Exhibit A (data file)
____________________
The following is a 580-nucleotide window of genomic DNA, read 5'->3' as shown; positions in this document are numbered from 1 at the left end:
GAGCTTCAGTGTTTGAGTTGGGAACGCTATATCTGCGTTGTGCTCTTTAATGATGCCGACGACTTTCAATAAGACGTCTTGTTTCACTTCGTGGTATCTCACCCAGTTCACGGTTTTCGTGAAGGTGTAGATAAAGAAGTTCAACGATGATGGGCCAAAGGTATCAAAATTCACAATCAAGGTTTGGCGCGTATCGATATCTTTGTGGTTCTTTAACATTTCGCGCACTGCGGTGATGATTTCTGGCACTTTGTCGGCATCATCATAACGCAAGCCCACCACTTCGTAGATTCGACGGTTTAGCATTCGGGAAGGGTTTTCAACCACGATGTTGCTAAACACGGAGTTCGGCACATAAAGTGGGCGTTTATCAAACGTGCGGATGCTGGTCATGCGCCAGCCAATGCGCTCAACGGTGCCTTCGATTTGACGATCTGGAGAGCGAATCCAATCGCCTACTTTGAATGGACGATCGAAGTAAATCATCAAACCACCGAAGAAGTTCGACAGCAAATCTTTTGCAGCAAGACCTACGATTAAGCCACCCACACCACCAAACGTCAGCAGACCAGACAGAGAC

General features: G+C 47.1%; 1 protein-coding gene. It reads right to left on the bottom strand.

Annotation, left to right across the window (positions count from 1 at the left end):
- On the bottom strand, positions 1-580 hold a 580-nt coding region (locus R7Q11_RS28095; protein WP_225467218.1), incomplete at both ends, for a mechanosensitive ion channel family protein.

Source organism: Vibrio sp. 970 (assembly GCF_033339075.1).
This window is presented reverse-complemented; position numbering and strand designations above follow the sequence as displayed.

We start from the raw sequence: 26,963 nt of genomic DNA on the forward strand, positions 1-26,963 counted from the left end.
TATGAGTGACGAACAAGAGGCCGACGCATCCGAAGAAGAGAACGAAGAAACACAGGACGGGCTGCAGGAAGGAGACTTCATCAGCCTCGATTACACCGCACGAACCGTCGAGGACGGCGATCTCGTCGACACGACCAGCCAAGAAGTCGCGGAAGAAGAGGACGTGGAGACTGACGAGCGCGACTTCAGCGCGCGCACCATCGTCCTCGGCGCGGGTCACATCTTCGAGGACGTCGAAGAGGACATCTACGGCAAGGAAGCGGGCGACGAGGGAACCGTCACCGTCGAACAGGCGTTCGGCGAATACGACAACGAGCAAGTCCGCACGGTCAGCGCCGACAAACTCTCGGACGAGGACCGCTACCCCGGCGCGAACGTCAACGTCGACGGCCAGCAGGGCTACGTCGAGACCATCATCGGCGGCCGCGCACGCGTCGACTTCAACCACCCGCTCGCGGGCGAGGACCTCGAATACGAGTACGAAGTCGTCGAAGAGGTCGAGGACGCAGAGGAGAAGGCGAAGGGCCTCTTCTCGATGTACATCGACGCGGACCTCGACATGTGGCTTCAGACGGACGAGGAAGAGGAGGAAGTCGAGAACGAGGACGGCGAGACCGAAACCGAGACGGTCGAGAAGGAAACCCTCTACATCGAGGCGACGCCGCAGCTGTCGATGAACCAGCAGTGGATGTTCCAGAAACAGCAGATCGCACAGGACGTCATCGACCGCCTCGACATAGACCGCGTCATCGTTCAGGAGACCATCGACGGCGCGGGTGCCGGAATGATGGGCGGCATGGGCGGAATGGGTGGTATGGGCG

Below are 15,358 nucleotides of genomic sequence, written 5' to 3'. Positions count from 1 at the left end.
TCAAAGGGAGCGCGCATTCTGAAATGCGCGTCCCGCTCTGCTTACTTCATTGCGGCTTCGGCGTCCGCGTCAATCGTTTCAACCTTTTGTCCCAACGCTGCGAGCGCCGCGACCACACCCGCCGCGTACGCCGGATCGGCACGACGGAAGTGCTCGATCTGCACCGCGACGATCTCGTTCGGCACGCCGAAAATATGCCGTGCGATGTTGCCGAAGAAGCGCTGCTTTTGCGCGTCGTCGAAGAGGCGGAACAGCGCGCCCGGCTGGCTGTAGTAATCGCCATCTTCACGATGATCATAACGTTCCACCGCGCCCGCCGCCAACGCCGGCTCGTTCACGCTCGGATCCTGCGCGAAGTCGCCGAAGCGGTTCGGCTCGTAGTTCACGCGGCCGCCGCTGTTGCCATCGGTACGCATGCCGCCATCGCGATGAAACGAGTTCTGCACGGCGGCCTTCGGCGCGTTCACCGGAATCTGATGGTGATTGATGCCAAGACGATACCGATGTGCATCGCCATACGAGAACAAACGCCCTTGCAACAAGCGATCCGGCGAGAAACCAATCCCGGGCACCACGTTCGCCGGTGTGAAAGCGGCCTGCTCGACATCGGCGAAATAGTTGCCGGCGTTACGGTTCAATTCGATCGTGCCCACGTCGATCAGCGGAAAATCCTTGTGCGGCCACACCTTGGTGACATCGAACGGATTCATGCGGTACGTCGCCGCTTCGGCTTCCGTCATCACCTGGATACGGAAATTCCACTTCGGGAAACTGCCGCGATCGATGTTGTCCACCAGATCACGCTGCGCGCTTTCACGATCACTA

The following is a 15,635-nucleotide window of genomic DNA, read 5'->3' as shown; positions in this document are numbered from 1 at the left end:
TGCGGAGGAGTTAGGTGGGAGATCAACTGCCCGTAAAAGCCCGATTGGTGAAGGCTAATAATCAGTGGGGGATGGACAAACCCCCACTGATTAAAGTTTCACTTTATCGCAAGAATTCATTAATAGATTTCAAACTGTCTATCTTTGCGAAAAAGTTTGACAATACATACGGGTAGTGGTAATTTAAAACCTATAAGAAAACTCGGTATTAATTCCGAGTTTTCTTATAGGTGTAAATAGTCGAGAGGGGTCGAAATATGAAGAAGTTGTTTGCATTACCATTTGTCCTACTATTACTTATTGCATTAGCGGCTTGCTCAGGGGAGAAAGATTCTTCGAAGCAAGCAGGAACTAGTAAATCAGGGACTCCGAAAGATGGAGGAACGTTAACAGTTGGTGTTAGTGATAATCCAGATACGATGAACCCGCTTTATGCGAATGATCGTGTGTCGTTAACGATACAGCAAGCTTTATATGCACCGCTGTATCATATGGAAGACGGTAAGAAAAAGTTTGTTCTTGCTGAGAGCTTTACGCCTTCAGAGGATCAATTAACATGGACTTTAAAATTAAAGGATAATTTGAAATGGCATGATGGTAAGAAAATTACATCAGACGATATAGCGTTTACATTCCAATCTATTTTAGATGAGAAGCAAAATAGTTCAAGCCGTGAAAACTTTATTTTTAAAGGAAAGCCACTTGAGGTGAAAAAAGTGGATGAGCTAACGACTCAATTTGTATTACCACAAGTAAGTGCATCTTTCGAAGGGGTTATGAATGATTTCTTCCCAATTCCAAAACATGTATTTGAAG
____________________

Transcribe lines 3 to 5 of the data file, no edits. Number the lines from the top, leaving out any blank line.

General features: G+C 47.1%; 1 protein-coding gene. It reads right to left on the bottom strand.

Annotation, left to right across the window (positions count from 1 at the left end):
- On the bottom strand, positions 1-580 hold a 580-nt coding region (locus R7Q11_RS28095; protein WP_225467218.1), incomplete at both ends, for a mechanosensitive ion channel family protein.